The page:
Blackburn: At McAlister’s Deli and Southern Rock Restaurants, we have always been committed to taking care of our team. A great working environment with an appreciation for their contributions, treating everyone with respect, and scheduling flexibility go a long way. We of course have vacation pay, 401(k), and medical insurance available, but at the end of the day, you must meet the financial needs of your employees and give them a fun environment to work in so they look forward to it every day.
Morris: First and foremost, paying more will get you only so far. Competitive pay is important, although it’s not the most important. We conducted exit interviews a few years ago in my other business. Pay was the third-place reason for leaving. The top two were communication and training, respectively. I don’t believe any of this has changed since the pandemic began. We emphasize both consistently with our managers. People want clear and respectful communication, and they want to feel they are being given the tools to succeed. We also mixed in some wage increases and retention bonuses. Culture has to be top of mind. Every location has its own culture, but it must have influence from the top down. Every employee must understand their role, their importance, and be thanked for what they do for our customers daily. That being said, some attrition can be positive. If we feel that we have operated to our core values and provided these things to the employee and they still fail or become disruptive, then we move on for the sake of our entire team. I’m a big believer that there are only two reasons for failure: unable or unwilling. We can teach the skills if someone is willing.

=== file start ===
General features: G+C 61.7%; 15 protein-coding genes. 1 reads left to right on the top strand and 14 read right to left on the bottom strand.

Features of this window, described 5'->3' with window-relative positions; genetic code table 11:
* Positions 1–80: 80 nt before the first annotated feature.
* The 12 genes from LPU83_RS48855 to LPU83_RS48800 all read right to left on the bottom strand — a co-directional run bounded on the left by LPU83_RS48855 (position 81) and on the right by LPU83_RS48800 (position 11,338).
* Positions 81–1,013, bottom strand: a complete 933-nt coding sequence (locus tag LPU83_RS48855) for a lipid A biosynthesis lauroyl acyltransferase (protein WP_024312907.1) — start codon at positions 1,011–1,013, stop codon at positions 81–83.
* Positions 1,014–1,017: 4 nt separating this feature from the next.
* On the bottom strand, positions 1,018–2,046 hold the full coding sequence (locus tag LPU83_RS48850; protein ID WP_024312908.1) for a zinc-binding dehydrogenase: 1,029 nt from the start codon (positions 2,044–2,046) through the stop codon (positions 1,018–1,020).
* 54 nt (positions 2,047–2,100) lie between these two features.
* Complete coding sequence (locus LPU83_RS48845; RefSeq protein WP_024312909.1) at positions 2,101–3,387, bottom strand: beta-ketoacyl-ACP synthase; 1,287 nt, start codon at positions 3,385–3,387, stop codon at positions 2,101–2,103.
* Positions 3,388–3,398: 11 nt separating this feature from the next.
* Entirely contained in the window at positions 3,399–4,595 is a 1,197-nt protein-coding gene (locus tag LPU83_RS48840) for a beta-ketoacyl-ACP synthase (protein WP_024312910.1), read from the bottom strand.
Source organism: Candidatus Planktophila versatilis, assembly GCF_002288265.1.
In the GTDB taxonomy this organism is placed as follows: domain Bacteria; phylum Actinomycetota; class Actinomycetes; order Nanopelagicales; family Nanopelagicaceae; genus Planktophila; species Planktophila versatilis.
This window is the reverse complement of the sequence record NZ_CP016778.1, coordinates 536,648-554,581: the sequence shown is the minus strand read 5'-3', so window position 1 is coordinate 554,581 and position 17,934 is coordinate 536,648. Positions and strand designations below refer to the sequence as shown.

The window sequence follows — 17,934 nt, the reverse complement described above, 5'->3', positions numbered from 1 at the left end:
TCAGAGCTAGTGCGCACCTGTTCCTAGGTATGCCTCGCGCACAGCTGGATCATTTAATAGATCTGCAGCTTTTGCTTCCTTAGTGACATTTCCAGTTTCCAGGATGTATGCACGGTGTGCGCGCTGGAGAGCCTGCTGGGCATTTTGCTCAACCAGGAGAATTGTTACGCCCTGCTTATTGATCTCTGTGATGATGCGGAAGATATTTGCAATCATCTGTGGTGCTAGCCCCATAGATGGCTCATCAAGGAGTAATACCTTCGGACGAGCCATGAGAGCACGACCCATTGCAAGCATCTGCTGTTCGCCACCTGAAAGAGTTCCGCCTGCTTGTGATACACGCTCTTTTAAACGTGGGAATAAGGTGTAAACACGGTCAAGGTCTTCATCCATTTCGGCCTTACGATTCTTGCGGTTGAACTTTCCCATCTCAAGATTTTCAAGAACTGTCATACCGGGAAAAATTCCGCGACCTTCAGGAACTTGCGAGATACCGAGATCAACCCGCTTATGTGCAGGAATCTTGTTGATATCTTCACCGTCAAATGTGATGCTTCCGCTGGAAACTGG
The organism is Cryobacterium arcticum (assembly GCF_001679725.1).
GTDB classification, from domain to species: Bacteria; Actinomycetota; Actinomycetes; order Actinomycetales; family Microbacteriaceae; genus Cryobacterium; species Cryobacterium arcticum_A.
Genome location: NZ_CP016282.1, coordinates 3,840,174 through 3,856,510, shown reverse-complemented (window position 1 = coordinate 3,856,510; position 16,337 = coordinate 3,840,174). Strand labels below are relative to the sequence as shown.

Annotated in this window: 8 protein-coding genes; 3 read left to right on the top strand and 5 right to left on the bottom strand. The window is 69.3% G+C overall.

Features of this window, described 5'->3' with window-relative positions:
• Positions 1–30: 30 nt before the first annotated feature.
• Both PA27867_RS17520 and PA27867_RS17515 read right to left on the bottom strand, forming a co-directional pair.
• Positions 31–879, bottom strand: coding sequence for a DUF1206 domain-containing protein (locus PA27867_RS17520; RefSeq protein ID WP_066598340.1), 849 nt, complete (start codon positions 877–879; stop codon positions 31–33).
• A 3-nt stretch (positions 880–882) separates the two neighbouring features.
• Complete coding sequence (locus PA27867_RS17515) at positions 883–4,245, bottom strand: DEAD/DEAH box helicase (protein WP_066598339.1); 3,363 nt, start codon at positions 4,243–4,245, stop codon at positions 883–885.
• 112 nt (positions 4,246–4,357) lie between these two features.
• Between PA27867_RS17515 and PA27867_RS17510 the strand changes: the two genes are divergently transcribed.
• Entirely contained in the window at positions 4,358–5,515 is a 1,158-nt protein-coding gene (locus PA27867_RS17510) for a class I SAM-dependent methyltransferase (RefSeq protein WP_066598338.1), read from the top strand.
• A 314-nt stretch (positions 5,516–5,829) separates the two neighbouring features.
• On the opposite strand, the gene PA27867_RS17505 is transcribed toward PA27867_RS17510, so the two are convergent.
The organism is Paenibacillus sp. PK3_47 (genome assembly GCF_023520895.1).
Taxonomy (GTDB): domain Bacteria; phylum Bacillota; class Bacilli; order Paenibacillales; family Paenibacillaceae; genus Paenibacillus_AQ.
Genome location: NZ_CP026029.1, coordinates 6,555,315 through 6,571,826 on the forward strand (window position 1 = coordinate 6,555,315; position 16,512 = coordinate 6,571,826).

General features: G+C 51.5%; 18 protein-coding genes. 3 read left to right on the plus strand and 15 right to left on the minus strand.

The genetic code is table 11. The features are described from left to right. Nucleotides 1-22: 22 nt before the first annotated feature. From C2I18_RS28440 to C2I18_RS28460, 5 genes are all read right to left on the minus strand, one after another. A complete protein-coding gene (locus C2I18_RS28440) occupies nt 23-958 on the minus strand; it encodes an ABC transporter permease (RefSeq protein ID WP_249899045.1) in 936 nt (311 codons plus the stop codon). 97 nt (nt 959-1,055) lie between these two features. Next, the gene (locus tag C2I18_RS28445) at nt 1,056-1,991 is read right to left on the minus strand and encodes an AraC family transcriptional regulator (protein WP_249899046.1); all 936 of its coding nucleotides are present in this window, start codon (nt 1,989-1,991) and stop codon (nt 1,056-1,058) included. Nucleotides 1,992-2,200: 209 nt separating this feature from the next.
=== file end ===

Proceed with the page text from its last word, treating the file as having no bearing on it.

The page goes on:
Pyle: It used to be you needed to work 50 hours a week and be open every weekend in the restaurant world. My former background was in banking, so to me, flexibility and hours are such an important piece to offer in a work-life balance. Being flexible in how you look at things can help that person’s work-life balance. You never know when someone’s situation could change. And because you weren’t willing to give them that flexibility early on, you never got the chance to see what that person could have been. So whether a person can work one day a week, two days a week, or only on Mondays, Tuesdays, and Thursdays, we really have become a more flexible company. We’ve always had that approach, but we’re starting to evaluate how to become even more flexible in the schedule and hours and keep work-life balance in mind when we’re trying to operate a business.
4 questions next time: How did you find employees to replace those you lost? Did you try any employee-retention strategies that simply failed? What are you doing differently today attract and retain employees today compared with 3 years ago? What role has technology played in strengthening your bench?